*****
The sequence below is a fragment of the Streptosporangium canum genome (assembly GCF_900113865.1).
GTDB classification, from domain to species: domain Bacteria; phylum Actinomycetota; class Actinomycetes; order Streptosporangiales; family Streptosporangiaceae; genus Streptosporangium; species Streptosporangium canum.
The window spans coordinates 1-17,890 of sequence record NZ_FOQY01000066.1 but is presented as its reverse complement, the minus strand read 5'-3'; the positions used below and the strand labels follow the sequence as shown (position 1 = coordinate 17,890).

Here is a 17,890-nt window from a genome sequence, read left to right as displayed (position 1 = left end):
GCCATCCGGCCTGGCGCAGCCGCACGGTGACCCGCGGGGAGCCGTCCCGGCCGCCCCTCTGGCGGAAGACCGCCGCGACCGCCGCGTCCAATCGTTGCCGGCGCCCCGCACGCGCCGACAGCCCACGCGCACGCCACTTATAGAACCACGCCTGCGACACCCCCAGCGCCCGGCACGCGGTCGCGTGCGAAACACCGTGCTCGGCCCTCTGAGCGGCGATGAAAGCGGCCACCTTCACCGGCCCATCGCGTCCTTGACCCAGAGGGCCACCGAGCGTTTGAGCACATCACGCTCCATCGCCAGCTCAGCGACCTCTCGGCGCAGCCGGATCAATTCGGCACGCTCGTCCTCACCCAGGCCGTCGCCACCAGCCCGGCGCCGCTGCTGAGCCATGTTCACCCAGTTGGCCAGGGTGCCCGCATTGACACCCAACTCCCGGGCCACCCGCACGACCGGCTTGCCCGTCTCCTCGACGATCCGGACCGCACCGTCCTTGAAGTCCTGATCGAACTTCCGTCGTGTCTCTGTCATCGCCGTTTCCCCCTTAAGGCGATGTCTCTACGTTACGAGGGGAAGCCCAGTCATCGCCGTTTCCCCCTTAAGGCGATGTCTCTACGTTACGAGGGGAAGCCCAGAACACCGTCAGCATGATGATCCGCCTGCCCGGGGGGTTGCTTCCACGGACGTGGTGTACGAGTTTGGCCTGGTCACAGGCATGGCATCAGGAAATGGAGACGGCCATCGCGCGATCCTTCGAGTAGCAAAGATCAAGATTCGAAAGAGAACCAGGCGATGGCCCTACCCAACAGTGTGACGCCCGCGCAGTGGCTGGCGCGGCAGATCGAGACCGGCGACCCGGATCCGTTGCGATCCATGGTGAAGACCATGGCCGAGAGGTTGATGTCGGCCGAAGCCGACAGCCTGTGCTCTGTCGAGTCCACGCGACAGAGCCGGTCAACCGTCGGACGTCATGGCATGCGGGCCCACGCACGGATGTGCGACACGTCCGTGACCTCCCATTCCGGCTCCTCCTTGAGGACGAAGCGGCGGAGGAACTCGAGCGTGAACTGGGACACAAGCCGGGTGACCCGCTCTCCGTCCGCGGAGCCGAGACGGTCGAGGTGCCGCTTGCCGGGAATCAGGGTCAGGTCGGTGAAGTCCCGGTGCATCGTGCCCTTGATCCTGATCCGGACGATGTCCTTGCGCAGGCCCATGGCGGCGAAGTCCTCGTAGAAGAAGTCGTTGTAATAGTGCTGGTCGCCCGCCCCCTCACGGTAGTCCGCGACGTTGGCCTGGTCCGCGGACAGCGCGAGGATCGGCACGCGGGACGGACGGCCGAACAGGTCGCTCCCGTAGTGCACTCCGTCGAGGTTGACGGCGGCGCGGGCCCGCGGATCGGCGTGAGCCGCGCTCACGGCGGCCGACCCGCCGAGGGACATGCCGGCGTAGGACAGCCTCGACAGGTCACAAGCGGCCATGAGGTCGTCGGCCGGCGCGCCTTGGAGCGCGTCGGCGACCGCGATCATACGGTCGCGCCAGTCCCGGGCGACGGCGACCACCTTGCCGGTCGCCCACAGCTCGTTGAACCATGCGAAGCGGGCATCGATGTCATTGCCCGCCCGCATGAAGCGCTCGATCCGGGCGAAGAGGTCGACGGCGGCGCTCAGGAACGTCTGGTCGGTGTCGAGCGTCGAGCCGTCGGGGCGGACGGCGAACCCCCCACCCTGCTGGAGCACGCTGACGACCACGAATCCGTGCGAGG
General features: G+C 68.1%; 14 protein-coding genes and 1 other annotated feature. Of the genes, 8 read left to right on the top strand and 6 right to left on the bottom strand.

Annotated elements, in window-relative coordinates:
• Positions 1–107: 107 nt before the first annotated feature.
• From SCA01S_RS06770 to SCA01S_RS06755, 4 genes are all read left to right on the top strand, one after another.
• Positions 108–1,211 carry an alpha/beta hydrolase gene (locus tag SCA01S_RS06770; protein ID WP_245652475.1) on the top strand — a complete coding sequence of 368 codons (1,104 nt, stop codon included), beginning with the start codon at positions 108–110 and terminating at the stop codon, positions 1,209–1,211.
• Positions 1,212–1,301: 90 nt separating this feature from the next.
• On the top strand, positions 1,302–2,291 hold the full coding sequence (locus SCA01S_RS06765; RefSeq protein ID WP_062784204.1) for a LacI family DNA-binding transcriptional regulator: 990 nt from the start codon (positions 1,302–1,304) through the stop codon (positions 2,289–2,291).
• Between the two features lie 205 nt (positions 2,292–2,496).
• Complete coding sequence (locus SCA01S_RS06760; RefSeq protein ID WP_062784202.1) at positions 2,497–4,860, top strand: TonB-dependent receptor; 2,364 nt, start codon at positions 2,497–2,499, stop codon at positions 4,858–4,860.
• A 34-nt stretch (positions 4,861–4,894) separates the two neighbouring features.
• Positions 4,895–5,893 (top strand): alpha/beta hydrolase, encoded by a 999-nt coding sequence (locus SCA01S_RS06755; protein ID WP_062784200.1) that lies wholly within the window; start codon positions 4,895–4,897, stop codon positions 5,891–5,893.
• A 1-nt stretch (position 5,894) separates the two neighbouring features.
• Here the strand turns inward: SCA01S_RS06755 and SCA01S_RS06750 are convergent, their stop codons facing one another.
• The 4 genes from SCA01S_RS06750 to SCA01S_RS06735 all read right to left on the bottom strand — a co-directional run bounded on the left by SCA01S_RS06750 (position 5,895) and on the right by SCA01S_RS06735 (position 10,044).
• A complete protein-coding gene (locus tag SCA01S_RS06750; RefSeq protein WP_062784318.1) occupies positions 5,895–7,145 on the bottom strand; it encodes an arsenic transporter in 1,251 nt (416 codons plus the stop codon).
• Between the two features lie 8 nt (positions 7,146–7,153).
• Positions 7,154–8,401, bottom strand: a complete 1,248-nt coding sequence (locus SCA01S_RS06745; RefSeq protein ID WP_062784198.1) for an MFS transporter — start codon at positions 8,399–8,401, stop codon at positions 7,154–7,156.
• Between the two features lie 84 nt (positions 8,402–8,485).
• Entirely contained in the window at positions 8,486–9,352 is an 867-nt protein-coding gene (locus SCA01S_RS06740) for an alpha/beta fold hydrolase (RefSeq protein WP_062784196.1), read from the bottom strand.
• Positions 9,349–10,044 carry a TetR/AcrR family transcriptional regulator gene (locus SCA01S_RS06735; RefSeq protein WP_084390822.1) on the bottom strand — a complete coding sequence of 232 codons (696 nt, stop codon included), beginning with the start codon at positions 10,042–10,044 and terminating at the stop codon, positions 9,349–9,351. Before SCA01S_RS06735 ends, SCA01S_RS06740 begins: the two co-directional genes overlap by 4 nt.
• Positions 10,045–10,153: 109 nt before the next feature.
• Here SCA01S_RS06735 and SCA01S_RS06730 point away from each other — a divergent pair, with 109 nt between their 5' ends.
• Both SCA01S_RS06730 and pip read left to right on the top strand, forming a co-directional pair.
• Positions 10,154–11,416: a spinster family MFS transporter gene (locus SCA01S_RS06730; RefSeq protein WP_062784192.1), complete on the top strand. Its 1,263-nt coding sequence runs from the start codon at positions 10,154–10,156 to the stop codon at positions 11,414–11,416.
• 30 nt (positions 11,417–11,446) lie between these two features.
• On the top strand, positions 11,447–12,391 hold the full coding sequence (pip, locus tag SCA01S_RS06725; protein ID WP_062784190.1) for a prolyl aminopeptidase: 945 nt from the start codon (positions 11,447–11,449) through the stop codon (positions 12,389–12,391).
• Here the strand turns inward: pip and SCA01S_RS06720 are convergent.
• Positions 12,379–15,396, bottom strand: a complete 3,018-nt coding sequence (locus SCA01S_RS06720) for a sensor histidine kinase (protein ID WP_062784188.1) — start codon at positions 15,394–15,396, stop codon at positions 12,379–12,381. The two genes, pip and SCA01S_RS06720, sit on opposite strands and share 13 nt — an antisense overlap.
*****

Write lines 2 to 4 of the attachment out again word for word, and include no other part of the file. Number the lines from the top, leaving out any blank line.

GTDB classification, from domain to species: domain Bacteria; phylum Actinomycetota; class Actinomycetes; order Streptosporangiales; family Streptosporangiaceae; genus Streptosporangium; species Streptosporangium canum.
The window spans coordinates 1-17,890 of sequence record NZ_FOQY01000066.1 but is presented as its reverse complement, the minus strand read 5'-3'; the positions used below and the strand labels follow the sequence as shown (position 1 = coordinate 17,890).

Here is a 17,890-nt window from a genome sequence, read left to right as displayed (position 1 = left end):